Journal of Archaeological Method and Theory

, Volume 22, Issue 4, pp 1093–1121 | Cite as

Addressing the Desert Kites Phenomenon and Its Global Range Through a Multi-proxy Approach

  • Rémy Crassard
  • Olivier Barge
  • Charles-Edmond Bichot
  • Jacques Élie Brochier
  • Jwana Chahoud
  • Marie-Laure Chambrade
  • Christine Chataigner
  • Kamel Madi
  • Emmanuelle Régagnon
  • Hamida Seba
  • Emmanuelle Vila
Article

Abstract

This paper argues that the wide geographical distribution of desert kites, which are huge archaeological structures of stone visible from satellite images, must be more broadly acknowledged as a momentous factor in the study of their variability and function. This is important so that researchers can more accurately understand and interpret their impact on biodiversity, landscapes and subsistence patterns. The first results and perspectives of the Globalkites research project are discussed and presented. Often considered as hunting traps, the kites could have also been used for animal husbandry. In a broader archaeological context, where kites seem to have been operating from the Neolithic to recent historical times, we propose an interdisciplinary approach at the crossroads of anthropology (archaeology and ethnology), geomatics and Geographic Information Systems (GIS), geostatistics, mathematics and computerized data processing and geoarchaeological and bioarchaeological sciences (isotope studies, paleoclimatology, archaeozoology…). The principal aims of the project are to clearly articulate the variability of the structures and their relationship with the function and chronology of the kites. It is also crucial to discuss the wide distribution of these structures across the Middle East and Central Asia as a global phenomenon and the ideas that explain the dispersal and movements of people and/or traditions must be addressed.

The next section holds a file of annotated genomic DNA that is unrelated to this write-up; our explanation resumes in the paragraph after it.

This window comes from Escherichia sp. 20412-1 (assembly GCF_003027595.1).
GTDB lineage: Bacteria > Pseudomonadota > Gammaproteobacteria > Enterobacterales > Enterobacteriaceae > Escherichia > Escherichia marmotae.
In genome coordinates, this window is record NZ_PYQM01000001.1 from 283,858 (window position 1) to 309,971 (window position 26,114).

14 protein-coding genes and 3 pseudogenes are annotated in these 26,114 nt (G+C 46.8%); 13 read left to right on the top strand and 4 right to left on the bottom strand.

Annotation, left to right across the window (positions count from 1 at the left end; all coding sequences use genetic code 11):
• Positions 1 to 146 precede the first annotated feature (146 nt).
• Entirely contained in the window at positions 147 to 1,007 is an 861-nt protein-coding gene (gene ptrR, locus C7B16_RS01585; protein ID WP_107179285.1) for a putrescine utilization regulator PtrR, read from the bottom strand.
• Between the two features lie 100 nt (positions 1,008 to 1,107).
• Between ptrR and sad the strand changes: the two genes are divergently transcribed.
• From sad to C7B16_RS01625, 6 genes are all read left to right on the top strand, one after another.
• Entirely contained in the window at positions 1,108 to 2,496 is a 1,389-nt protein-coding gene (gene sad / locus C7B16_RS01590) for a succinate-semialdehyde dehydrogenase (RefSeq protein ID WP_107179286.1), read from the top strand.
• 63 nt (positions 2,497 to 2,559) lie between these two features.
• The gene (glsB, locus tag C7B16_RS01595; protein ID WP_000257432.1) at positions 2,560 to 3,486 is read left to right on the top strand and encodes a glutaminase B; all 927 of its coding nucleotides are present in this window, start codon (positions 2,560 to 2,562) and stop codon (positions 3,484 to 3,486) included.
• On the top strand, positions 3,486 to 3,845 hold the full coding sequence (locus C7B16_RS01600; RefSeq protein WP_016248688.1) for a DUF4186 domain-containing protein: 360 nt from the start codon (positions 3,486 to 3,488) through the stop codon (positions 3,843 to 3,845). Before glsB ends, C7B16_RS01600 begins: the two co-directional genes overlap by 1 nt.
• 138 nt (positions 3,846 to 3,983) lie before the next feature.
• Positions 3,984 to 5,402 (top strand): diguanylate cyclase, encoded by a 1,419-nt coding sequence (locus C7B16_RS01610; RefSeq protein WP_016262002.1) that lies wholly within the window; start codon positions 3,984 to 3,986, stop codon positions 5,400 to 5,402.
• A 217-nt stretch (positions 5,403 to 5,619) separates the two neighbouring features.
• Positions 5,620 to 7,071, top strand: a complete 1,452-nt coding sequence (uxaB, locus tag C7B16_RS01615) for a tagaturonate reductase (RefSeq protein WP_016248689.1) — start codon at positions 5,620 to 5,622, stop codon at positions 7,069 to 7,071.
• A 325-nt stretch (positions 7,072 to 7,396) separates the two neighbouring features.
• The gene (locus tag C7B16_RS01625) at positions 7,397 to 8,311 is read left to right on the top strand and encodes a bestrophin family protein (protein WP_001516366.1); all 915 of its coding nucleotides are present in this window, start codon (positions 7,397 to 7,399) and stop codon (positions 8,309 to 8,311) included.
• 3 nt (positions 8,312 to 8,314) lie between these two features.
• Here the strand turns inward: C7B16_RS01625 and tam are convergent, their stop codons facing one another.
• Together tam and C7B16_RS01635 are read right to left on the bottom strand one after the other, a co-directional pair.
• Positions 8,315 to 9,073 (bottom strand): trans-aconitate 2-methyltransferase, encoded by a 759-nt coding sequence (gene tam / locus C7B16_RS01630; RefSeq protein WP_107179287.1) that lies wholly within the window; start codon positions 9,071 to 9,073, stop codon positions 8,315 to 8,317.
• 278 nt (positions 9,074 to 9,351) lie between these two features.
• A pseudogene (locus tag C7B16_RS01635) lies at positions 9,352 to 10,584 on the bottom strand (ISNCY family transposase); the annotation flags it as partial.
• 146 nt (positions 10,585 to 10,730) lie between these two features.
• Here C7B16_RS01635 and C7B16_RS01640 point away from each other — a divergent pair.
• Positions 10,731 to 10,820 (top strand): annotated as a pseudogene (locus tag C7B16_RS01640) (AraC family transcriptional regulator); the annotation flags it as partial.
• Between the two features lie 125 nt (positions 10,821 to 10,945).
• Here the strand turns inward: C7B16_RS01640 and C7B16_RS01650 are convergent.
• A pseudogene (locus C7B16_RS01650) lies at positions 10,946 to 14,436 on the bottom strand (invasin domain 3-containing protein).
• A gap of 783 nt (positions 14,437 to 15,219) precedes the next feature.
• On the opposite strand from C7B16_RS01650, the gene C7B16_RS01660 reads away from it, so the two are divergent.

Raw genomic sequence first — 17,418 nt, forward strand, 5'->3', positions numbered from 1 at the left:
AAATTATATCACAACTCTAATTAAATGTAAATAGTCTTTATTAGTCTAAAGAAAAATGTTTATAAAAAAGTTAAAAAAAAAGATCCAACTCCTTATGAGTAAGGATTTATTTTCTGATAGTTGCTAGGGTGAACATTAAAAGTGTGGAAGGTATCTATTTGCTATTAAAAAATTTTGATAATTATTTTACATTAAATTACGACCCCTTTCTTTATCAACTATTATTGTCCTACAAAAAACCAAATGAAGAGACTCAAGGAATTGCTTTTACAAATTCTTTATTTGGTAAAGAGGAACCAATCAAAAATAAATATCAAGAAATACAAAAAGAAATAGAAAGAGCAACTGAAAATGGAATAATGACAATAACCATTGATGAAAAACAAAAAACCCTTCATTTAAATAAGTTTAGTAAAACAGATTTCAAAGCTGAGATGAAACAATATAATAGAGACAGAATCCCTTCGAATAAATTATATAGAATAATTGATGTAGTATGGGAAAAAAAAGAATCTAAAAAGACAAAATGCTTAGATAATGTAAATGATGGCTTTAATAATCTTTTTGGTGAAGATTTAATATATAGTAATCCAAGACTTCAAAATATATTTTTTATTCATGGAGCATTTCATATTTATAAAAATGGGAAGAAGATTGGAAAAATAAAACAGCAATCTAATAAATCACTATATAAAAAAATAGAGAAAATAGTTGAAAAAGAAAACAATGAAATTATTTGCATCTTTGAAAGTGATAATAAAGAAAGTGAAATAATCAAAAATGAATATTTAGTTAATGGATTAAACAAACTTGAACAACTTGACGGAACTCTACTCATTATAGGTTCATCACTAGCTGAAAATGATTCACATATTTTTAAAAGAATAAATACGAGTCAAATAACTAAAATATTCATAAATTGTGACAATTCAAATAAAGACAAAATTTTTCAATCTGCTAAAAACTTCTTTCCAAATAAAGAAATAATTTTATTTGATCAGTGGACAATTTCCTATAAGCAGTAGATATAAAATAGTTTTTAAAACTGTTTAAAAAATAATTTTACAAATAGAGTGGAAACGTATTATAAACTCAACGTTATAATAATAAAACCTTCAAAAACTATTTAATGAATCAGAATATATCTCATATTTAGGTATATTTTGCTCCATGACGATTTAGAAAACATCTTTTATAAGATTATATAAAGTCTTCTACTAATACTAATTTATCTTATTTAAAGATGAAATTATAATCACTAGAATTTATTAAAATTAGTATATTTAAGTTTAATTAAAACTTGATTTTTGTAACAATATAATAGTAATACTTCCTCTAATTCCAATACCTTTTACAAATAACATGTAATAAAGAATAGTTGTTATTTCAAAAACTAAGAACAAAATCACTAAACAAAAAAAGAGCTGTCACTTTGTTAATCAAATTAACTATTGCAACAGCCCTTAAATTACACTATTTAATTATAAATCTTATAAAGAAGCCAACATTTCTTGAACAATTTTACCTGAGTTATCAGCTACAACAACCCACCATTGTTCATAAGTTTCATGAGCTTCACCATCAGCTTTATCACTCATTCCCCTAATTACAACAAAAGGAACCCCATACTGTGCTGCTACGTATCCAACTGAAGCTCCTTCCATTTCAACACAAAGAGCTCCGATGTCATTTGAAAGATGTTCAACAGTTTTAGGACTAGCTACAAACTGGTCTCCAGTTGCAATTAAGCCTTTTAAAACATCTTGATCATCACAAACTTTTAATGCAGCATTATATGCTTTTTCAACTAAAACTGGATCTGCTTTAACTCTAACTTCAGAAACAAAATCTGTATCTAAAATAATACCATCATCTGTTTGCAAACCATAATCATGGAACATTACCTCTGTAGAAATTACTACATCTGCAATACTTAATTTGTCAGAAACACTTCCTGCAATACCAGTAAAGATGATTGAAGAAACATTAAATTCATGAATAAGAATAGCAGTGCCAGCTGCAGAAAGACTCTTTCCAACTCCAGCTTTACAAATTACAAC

Keywords

Desert kites Arid zones GIS Geoarchaeology Hunting Pastoralism Interdisciplinary research 

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Copyright information

© Springer Science+Business Media New York 2014

Authors and Affiliations

  • Rémy Crassard
    • 1
  • Olivier Barge
    • 1
  • Charles-Edmond Bichot
    • 2
  • Jacques Élie Brochier
    • 3
  • Jwana Chahoud
    • 1
  • Marie-Laure Chambrade
    • 1
  • Christine Chataigner
    • 1
  • Kamel Madi
    • 4
  • Emmanuelle Régagnon
    • 1
  • Hamida Seba
    • 4
  • Emmanuelle Vila
    • 1
  1. 1.CNRS, UMR 5133 ‘Archéorient’Maison de l’Orient et de la MéditerranéeLyonFrance
  2. 2.École Centrale de LyonUMR 5205 ‘Liris’ÉcullyFrance
  3. 3.Aix-Marseille Université (AMU)CNRS, UMR 7269 ‘Lampea’Aix-en-ProvenceFrance
  4. 4.Université de Lyon, CNRSUniversité Lyon 1 UMR 5205 ‘Liris’VilleurbanneFrance

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